- It is interesting to note that the Tzitz Eliezer (10:35) was asked about a ship upon which the only place to keep food was under the beds, which is normally prohibited. In a novel p’sak, he writes that food left under a bed on a ship is permitted.
- See Shulchan Aruch Even Ha’ezer 21:1.
- Cabin arrangements must also be checked, since beds must be configured according to Jewish Law. On one cruise liner, the beds were bolted down and could not be moved.
- In certain cases, a Sefer Torah may not be kept in one’s cabin. See Shulchan Aruch O.C. 240:6.
- Mishna Berura M.B. 268:24
- Shulchan Aruch O.C. 219 and Beur Halacha (1)
- For a full discussion of this issue, see article by this author in The Journal of Halacha and Contemporary Society, published by RJJ School, Volume 38, pg 39.
- Shabbos 19a
- Our assumption in this section is that the majority of the ship’s passengers are non-Jewish, as is usually the case. However, if the majority of the passengers are Jewish then embarking on such a trip, even at the beginning of the week, may be a problem. (Pri Migadim Mishbetzos Zahav end of 248.) However, see Shevisas Hayam (pg. 44), by the author of the Tzitz Eliezer.
- “But we still hear plenty of reports from passengers who say they get seasick fairly regularly.” (www.usatoday.com) “A high percentage of passengers may experience some discomfort or disorientation within the first 48 hours at sea while acquiring their ‘sea legs’. ” (www.icruise.com).
- In a novel comment, Tzror Hamor (Parshas Noach 7:13) writes that Noach entered his ark on Wednesday due to the halachic concern we are discussing. This is consistent with the Vilna Gaon’s ruling.
- If one follows the opinion of the Vilna Gaon, then it follows logically that the first day of Yom Tov is included in the ‘three days’ of a pre-Yom Tov voyage. If Yom Tov is on Wednesday, then one would still be permitted to depart on Sunday.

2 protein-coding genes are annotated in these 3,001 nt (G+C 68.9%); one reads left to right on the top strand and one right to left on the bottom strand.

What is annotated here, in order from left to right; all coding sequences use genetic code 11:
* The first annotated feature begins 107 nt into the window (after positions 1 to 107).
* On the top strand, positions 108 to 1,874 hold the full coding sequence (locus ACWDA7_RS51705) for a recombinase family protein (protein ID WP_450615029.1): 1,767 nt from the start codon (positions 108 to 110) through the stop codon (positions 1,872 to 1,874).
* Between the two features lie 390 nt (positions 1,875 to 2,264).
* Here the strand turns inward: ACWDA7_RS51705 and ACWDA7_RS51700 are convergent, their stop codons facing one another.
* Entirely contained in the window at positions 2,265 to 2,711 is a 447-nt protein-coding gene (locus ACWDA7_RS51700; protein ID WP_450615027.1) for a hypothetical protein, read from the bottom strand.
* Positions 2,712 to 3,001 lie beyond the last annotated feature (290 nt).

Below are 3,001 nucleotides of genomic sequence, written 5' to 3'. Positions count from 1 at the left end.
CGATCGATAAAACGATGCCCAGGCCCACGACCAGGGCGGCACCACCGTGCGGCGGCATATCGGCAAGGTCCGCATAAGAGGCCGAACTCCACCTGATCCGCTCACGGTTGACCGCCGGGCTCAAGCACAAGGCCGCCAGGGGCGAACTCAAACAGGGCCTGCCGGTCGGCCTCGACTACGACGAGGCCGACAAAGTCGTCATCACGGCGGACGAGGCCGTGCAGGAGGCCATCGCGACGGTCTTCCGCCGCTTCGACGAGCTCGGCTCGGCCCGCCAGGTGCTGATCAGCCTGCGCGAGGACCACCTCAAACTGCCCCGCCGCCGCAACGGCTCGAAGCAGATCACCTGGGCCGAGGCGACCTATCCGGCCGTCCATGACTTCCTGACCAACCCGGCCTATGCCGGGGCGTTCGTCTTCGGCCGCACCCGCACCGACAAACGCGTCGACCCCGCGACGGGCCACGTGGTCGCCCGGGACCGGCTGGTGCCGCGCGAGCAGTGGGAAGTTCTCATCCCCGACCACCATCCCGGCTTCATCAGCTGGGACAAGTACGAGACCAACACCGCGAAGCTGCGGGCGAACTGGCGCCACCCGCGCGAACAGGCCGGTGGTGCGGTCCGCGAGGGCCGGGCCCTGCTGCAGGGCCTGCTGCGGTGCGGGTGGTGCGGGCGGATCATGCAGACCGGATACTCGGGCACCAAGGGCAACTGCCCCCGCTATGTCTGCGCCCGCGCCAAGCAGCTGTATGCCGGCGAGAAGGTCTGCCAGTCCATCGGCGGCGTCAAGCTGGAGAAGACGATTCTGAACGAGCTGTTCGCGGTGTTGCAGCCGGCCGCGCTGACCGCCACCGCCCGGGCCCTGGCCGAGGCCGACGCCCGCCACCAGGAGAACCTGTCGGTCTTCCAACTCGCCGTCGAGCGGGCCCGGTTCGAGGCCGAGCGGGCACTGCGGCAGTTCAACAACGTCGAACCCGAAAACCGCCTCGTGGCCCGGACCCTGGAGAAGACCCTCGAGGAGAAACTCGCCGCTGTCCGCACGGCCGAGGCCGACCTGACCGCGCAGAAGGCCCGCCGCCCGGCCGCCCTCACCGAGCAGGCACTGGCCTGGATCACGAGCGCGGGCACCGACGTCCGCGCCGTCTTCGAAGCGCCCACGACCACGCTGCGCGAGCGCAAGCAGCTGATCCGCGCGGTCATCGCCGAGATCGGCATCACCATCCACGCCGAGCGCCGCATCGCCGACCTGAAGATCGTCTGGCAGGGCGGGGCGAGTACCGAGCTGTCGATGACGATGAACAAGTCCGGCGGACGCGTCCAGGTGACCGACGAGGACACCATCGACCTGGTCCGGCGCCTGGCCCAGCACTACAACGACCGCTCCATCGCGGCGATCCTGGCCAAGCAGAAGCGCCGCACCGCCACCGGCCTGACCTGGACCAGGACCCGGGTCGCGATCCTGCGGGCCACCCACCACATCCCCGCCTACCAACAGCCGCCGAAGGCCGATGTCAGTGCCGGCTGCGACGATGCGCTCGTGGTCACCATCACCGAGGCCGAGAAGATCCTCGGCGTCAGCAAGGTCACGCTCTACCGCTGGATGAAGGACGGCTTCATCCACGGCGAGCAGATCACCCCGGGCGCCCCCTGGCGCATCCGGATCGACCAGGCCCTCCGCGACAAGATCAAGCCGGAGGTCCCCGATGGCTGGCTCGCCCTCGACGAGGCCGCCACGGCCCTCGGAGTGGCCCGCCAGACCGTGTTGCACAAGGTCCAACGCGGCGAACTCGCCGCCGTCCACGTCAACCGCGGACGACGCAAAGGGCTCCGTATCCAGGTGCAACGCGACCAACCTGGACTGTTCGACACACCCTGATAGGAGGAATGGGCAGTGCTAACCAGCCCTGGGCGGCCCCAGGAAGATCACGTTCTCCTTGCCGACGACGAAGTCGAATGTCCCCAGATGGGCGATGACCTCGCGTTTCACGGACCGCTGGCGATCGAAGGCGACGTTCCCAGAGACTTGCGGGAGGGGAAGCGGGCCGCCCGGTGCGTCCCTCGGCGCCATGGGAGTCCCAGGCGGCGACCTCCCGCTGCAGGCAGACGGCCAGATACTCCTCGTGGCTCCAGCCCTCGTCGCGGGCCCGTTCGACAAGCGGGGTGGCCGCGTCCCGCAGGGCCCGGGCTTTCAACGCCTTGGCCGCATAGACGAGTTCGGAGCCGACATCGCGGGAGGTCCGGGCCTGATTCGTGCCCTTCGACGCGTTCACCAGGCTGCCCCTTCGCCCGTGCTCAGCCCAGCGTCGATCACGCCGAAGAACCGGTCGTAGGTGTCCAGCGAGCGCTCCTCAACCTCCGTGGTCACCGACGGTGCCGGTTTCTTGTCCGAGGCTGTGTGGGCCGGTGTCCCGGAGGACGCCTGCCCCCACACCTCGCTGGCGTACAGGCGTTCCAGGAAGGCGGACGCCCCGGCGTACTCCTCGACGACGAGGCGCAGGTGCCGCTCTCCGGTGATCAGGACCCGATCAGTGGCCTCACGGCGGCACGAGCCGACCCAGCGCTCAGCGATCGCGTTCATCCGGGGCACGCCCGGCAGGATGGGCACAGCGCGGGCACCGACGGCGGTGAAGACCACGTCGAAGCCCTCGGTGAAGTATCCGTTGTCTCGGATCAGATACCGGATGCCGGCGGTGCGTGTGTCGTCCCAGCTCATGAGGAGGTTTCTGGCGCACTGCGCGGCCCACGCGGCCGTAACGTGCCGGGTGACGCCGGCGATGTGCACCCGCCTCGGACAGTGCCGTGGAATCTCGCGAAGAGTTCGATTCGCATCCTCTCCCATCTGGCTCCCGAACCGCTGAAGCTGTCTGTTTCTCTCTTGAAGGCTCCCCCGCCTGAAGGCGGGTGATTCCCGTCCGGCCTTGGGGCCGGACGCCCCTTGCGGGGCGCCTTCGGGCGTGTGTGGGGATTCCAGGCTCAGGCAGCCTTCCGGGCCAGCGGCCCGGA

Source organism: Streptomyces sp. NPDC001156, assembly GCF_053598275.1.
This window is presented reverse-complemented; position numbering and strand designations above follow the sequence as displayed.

- Another issue is if the ship first departed at the beginning of the week. Would subsequent departures from ports-of-call be considered new departures which would be forbidden (since they are within three days of Shabbos), or would they be a continuation of the original trip which would be permitted? It is the opinion of Rav Heinemann, shlit”a, that they would be considered part of the original trip.
- This is a sh’vus d’shvus b’makom mitzvah. (Activating the lock mechanism is an issur d’rabonon. The mitzvah is Oneg Shabbos, to get a siddur, etc. Therefore, one should not ask the non-Jew to open the door for minor reasons).
- Generally, people who live in large cities are able to walk much more than 2,000 amos as long as they are still within the halachic boundaries of the city. The 2,000 amos restriction begins at the edge of the city.
- There is no prohibition of techum when higher than 10 tefachim off the ground, as it is a different reshus. See Shulchan Aruch O.C. 404.
- For a full discussion of the dateline in halacha, see Rabbi Dovid Heber’s Kashrus Kurrents article, “A Traveler’s Guide to the International Dateline“.
- According to many opinions, the dateline does not cut through the land mass of Alaska. However, the date line will be crossed while sailing, according to Rav Tucazinsky.
- Rav Heinemann, shlit”a, paskens that in deference to Rav Tucazinsky’s opinion one should observe dinei deoraisa (prohibitions of the Torah) on Friday, since Rav Tucazinsky considers it to be Shabbos. Therefore, actions such as writing or turning on lights are prohibited. However, since Rav Tucazinsky’s opinion is in the minority, rabbinic prohibitions such as shopping or handling muktzah are permissible on that day. Furthermore, using a shinui (unusual manner) to perform a Biblically proscribed violation of Shabbos, or asking a non-Jew for help, would be permitted on Friday. Shabbos would be kept as usual on Saturday.
- For discussion of this issue, see Maharsham 4:146, Aruch Hashulchan 677:5 and Tzitz Eliezer 15:29.
- This question hinges on a dispute between the Igros Moshe (O.C. 1:141), who permits carrying without an eruv chatzeros in a hotel, and the Dvar Avraham (3:30), who takes a strict approach.
- See “When To Pray When There Is No Day”, at www.star-k.org.